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Test 1 Notes!

by: Julia Marcinak

Test 1 Notes! DEP3103

Julia Marcinak
GPA 3.5
Child Psychology
Ryan Peters

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About this Document

These cover all the material for test 1!
Child Psychology
Ryan Peters
75 ?




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This 14 page Bundle was uploaded by Julia Marcinak on Thursday September 17, 2015. The Bundle belongs to DEP3103 at Florida State University taught by Ryan Peters in Summer 2015. Since its upload, it has received 47 views. For similar materials see Child Psychology in Psychlogy at Florida State University.


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Date Created: 09/17/15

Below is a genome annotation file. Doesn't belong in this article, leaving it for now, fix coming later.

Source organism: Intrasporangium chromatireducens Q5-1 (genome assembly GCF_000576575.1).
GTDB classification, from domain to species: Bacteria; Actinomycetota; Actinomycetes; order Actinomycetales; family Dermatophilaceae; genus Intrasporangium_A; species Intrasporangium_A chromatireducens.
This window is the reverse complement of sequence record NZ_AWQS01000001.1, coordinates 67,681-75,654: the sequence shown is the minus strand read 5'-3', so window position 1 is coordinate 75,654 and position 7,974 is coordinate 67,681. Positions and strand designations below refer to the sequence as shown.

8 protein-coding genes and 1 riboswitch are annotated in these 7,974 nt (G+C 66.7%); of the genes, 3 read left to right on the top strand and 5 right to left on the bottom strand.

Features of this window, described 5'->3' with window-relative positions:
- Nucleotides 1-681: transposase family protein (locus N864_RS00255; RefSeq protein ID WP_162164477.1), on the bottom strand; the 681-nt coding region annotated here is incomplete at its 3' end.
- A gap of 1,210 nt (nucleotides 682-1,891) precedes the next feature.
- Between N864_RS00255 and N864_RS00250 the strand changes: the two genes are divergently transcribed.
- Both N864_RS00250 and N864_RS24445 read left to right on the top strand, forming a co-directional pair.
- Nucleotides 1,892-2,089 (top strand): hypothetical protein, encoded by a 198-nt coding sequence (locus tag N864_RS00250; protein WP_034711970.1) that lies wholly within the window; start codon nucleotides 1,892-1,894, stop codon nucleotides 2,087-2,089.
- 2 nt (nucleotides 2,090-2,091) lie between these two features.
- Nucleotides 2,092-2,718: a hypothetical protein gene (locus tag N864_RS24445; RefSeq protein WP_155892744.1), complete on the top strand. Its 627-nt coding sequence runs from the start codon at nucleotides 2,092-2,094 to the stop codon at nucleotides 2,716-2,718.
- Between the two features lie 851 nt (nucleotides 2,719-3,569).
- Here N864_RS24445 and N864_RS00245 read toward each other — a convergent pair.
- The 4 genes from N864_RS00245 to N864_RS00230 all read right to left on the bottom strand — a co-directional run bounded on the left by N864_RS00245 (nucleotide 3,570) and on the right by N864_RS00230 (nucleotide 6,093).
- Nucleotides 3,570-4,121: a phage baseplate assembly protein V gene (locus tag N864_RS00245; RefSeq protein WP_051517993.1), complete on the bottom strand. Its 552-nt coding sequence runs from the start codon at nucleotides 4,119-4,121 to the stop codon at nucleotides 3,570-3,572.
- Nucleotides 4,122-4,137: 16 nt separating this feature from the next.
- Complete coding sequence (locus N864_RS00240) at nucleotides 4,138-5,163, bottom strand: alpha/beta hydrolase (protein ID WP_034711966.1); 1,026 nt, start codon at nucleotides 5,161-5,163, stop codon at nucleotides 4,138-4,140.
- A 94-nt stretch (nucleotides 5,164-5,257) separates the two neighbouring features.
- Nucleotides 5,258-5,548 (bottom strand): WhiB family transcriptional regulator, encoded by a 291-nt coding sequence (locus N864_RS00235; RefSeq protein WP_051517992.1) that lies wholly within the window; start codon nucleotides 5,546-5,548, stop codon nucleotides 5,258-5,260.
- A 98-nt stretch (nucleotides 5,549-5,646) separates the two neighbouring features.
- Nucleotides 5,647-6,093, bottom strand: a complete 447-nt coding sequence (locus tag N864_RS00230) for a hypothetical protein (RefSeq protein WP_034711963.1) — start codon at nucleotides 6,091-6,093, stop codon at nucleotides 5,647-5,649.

8272015 Child development is understanding the constancy and change from conception to adolescence It is an area Within developmental science Domains of development These all in uence each other 0 O O 0 Cognitive Physical Emotional Social k Periods of development O 0000 O Prenatal Conception to Birth Infancy and Toddlerhood Birth to 2 years Early Childhood 26 years Middle Childhood 611 years Adolescence 1118 years Emerging Adulthood 1825 years A theory is an orderly integrated and evidence based set of statements that describes eXplains and predicts behaviors A Basic issues in development 0 0 Continuous gradually vs discontinuous distinct stages development One course of development or many I Does everyone reach milestones at the same time or in the same way I What factors affect development 0 Nutrition 0 Parentssocial development 0 Economic status 0 Nature or Nurture I Nature inborn biological givens based on genetic inheritance I Nurture physical and social world in uence biological and psychological development before and after birth 0 Stability vs Plasticity I Stability usually associated With heredity o Lifelong characteristics 0 Early experiences establish patterns I Plasticity Responsive to experience 0 There are different patterns of developmental growth Context of development 0 Unique combination of personal and environmental circumstances this results in different developmental paths 0 Factors I Heredity I Biological make up I Environment I Circumstances A Balanced View 0 Both continuous and discontinuous changes occur 0 Development has unique features and universal features 0 Heredity and environment are interwoven 3 Grand Theories of Development 0 Psychoanalytic Theory Emotions I Irrational unconscious desires and motives underlies behaviors I They often develop in childhood or social changes psychological crises not sexual urges I Sigmund Freud and Erik Erikson o Behaviorism Actions I Classical conditioning I Operant conditioning reinforcers and punishments I Social learning modeling and efficiency 0 Cognitive Theory IdeasBeliefs I Stages of cognitive development 0 Sensorimotor O2yrs o Preoperational 2 7yrs 0 Concrete operational 711 0 Formal operational 11 Ethology o Concerned with the adaptive value of behavior 0 Sensitive Period I Optimal time for capacities to emerge I Especially responsive to the environment I Development is hard to induce later on I Boundaries for sensitive period aren t as de ned as they are for a critical period A Evolutionary Developmental Psychology 0 Studies the adaptive values of human competencies I Cognitive emotional social I How they change With age I What behaviors are and aren39t adaptive I Complete organismenvironment system Vygotsky39s sociocultural theory 0 Transformation of culture to a new generation I Beliefs customs skills 0 Cognitive development is a socially mediated process Ecological Systems Theory 0 Child develops Within a compleX system of relationships I Simple components I Nonlinear interactions I No central control I Emergent behaviors o Hierarchical organization 0 Information processing 0 Dynamics 0 Evolution and learning 0 Chronosystem CH 2 Research Strategies A Research in Developmental Psych 0 Start With empirical evidence evidence based on observation experimentation or eXperience not a theory Then you build a theory by looking for more empirical evidence Research cycle I Theory gt Research Questions gt Research Strategie gt Hypothesis gt Data gt Theory gt etc Quantitative vs Qualitative I Quantitative Develops and employs mathematical models The sample is usually large and represents the populations and statistical analysis is usually used I Qualitative Understanding the underlying motivesreasons The samples are small and chosen deliberately The analysis is not statistical Observational Research A method of testing a hypothesis by unintrusively observing and recording their behavior I Systematically Quantitative O Naturalistic O Structured I Subjectively Qualitative Ethnography Descriptive qualitative technique to understand a culture or social group I Researcher lives in community and observes the subjects for extended periods of time I Tries to capture unique values and social processes Limitations of Observational Research I Observer bias observer records what they expect to see instead of what they really see It39s better to use those with no knowledge of the hypothesis I Observer in uence participants may react in unnatural ways Clinical Interviews I Flexible conversational style to probe for the participants point of view I Limitations The participant may not accurately express themselves and they may not recall an event correctly The exibility will make the response vary o Structured Interviews and Questionnaires I Each participant is asked the same question in the same way which eliminates interviewer bias I Limitations Not as indepth and some people may answer in a socially desirable way 0 Neurobiological Methods I Measures the relationship between nervous system processes and behaviors This allows us to infer perceptions emotions and cognitive abilities I Measures of autonomic nervous system activities that are sensitive to psychological state 0 Blood pressure heart rate pupils stress hormones 0 Methods of Measuring Brain Function I EEG I ERP I VlRI I PET I NIRS o EyeTracking Looking while listening 0 CaseStudy A large amount of information is gathered on one subject I Usually used when a person has an unusual condition Reliability vs Validity 0 Reliability is the consistency and repeatability of a measure I TestRetest Interrater o Validity is how accurately evidence captures the characteristics that the researcher is trying to prove I Internal Study conditions I External Generalizability Correlations 0 Correlation Coef cients l to l the closer to either end the stronger the closer to O the weaker 0 Correlation does not equal Causation Experimental Design o Permits inference about cause and effect 0 Independent variables I Manipulated variable I Supposed to cause the other variable to change 0 Dependent variables I Measured not manipulated I Should be in uence by the other variable 0 Confounding variables cause an alternate eXplanation variables that the researcher did not control for I We need to control for them in order to have a causal link I Random assignment of groups helps control for them A Designs for Studying Development 0 Longitudinal Same participants studied at different ages I Advantages Allows for study of common patterns and individual differences in development Also allows the study of relationships between early and later life events and behaviors I Disadvantages Biased sampling Selective attrition Practice and cohort effects The study itself may become outdated o Crosssectional People of different ages all studied at the same time I Advantages Efficient not plagued by attrition practice effects or changes in the field I Disadvantages Can not study individual differences and differences in age may distort results of different groups 0 Sequential Same groups of different ages studied repeatedly as they age I Advantages Permits tracking of age related changes Reveals cohort effects Permits longitudinal and crosssectional comparisons I Disadvantages May have the same problems as crosssectional and longitudinal but should help identify difficulties 0 Microgenetic Same participant studied repeatedly until they master a task It is an adaptive longitudinal approach I Advantages offers insight into how change occurs especially for cognitive development I Disadvantages Can be time consuming or difficult Ethical Science 0 We must be careful not to violate the rights of our participants 0 Children39s research rights I Protection from harm I Informed consent I Privacy I Knowledge of results I Beneficial results 0 Risks I Mainly psychological Young children are unable to make reasoned decisions I I Older children are susceptible to selfimagine pressure I Unique characteristics bring variability I Researcher must weigh the risks vs the benefits CH 3 Biological Foundations Prenatal Development and Birth 982015 Genetic Foundations 0 Chromosomes store and transmit genetic information I 22 pairs of autosomes one pair of seX chromosomes 0 Genes are segments of DNA that code for functional gene products that in uence phenotypes o Genome is the full set of genes and noncoding DNA sequences of an individual 0 DNA Double heliX made up of base pairings I Replicates via mitosis I All humans are 991 equal SeX Cells Gametes duplicate through meiosis Gametes have 23 chromosomes Sperm is male Ovum is female Crossing over is the sharing of genetic material between chromosomes 00000 When gametes are fertilized it leads to a zygote I The zygote has 46 chromosomes k Patterns of Genetic Inheritance o Alleles are forms of a gene that in uence the same trait on a pair of chromosomes I They appear in the same place on each chromosome I One is inherited from each parent I Homozygous two alleles are the same I Heterozygous alleles are different 0 Genotype The form of the gene 0 Phenotype Is how the gene is eXpressed o Incomplete dominance both alleles are eXpressed leading to combined or intermediate trait o The sicklecell allele sickle cell has recessive inheritance malaria resistance is dominant o Alleles code for hemoglobins I Sickle cell allele codes for version of the hemoglobin that sticks together when their is low oxygen Gene Regulation 0 Switches Stretches of DNA that control when where and to what extent a gene is active I Genes are usually controlled by multiple switches 0 Regulatory molecules I AKA transcription factors I Activate and deactivate genes by adding switches 0 They can recruit or block RNA polymerase I All cells have the same genes but different regulatory molecules 0 Mutations are sudden but permanent change to the genome I Germline mutation Takes place in cells that give rise to gametes so they can be passed onto future generations 0 Modi es adds or breaks the switch 0 Can also modify the gene I Somatic Mutation Normal body cells mutate causes cancer but can not be passed onto offspring 0 Adding a switch can lead to extra toesfingers I A single mutation causes switches to be added 0 Genes are simple components that interact with other genes in a decentralized way through genetic regulatory networks Genomic Imprinting o Mothers and Fathers alleles are chemically marked and silenced so the result is only one working copy from each pair 0 Chemical tags stay in place during the organism39s life but are reset during meiosis o Polygenic inheritance I Quantitative characteristics vary in the population along a continuum I Quantitative variation usually indicates polygenic inheritance which is an additive effect of two or more genes on a single phenotype k Chromosomal Abnormalities o Mainly results from mistakes during meiosis I SeX chromosome abnormality result from problems with X or y chromosomes 0 The risk of chromosomal abnormalities in babies increases with age of the mother 0 Xlinked inheritance is when a harmful allele is carried on the X chromosome I Generally affects males more Genetic Counselling and Testing 0 Beneficial for those having difficulties conceiving those waiting past age 35 to have children and those with a history of inherited diseases 0 Some people avoid counseling because it could jeopardize their marriage and insurance coverages Also it does not change the outcome 9102015 Conception o Zygote moves down fallopian tube from fertilization to implantation lasts for 12 weeks I Rapid cell division and beginning of cell differentiation I Protective membranes develop from trophoblast after implantation o Amnion encloses amniotic uid 0 Chorion surrounds amnion and yolk sac I Placenta Special organ that brings mothers and embryos blood close together Permits food and water to reach developing organism and carry away waste I Umbilical Cord Connects developing organism to placenta o Blastocyst By the fourth day it forms a hollow uid filled ball called a blastocyst o Implantation Occurs at the end of the first week 0 Fertilization occurs in the fallopian tubes I Sperm can survive for 34 days eggs can only survive for 1224 hrs 0 Most conceptions result from intercourse on the day of ovulation or the 2 days before ovulation o Embryo implantation to week 8 arms legs face organs muscles develop heart begins beating I Embryonic disk forms 3 layers first 6 weeks 0 Ectoderm Nervous system skin 0 Mesoderm muscles skeleton circulatory system other internal organs 0 Endoderm digestive system lungs urinary tract o Fetus I O Nervous system develops 0 Heart starts pumping blood 2nd month 0 Rapid growth ears eyes nose jaws neck 0 Arms legs ngers toes 0 250000 neurons per second are form 0 By 8 weeks embryo responds to touch and can move week 9 to birth Growth and nishing Rapid increase in size from 9 to 20 weeks Month 3 Organs muscles and nervous system start to become organized and connected Lungs begin to eXpand and contract Movements occur as often as 25 per hour SeX is evident on ultrasound 2nd trimester Mother can feel the movement Vernix little hairs Lanugo protective covering on baby Most neurons in place but brain weight increases tenfold from 20th week until birth Brain growth means new behavioral capacities O Develops hearing can hear mother 0 Sight emerges A fetus born at this point would not survive 3rd trimester Age of viability 50 survival chance at 24 weeks Fetus gains more than Slbs and grows 7in Cerebral CorteX Fetus starts to spend time awake Learning begins k Prenatal Enviormental In uences o It was I once thought that the placenta screened out all harm Wrong diseases and eXposure can harm infants I 1940 s rubella caused blindness in a lot of babies I Thalidomide for morning sickness causes limb deformities in babies 0 Teratogens EnViormental agent causing damage during prenatal period I Includes Tobacco alcohol radiation pollution prescription non prescription and illegal drugs certain diseases I In uencing factors Dose Heredity other teratogens age at time of eXposure Labor 0 During pregnancy there is a mucus plug in the cerViX o Adaption to Labor Contractions in Stage 1 cause baby to intensify production of stress hormones resulting in I Rich blood supply sent to brain and heart I Lungs absorb remains uid and eXpand bronchial tubes I Arousal of infants so they are born awake 0 Stage one of labor is the contractions and the cerViX dilating I lst birth this takes l3hrs I 2nd takes 5hrs 0 Stage 2 is pushing I lst birth takes 1 hr I 2nd birth takes 20 minutes Apgar Scale Quick assessment of the newborn39s condition at 1 minute and 5 minutes after birth 0 A appearance baby s color P Pulse heart rate G Grimace re exes irritability o o o A ActiVity muscle tone 0 R Respiration Respiratory effort 0 710 is a good condition 0 46 baby needs help establishing Vital 0 03 very dangerous and needs medical attention Birth Complications o Anoxia Oxygen Deprivation I Brain damage likely if lasts more than 10 minutes I Can results from 0 Failure to begin breathing O Squeezing of umbilical cord 0 Placenta abruption o rh factor incompatibility I Long term effects include poorer cognition and learning difficulties 0 Preterm Born weeks before due date may be appropriate weight 0 Small for date Either preterm or full term below eXpected weight for length of pregnancy risk for more serious problems Interventions O Cesarian section 0 Isolette for preterm babies 0 Kangaroo care 0 Parent training Approaches to Childbirth 0 Natural or prepared childbirth I Classes I Labor coaches I Relaxation and breathing techniques 0 Positions for delivery 0 Medications Analgesics and anesthetics 0 Home delivery only 1 in US but majority of world A Heredity Behavior and Environment 0 How much does heredity contribute to behavior I Behavioral genetics and kinship studies help answer these questions I Heredity Estimates 0 Measures portion of individual differences attributable to genetics Ol Gene 0 Con rm that heredity contributes to a broad array of complex traits 0 Number increases when genetics contribute more Limitations 0 Can be easily misapplied o Are speci c to particular populations in particular environment 0 Do not tell us about how environment affects heredity environment interaction not everyone responds to the same environment in the same ways Canalization The tendency for heredity to restrict developmental outcomes Epigenetics Gene enviormental correlations Our genes in uence the environments we are eXposed to Passive correlation children are eXposed to environments provided by parents This is in uenced by their heredity Evocative correlation Children evoke responses due to heredity that reinforce their original style Active correlation o Nichepicking The tendency to choose environments that complement our heredity o The in uence of heredity and environment change with age potentially becoming more important due to nichepicking How environment affects development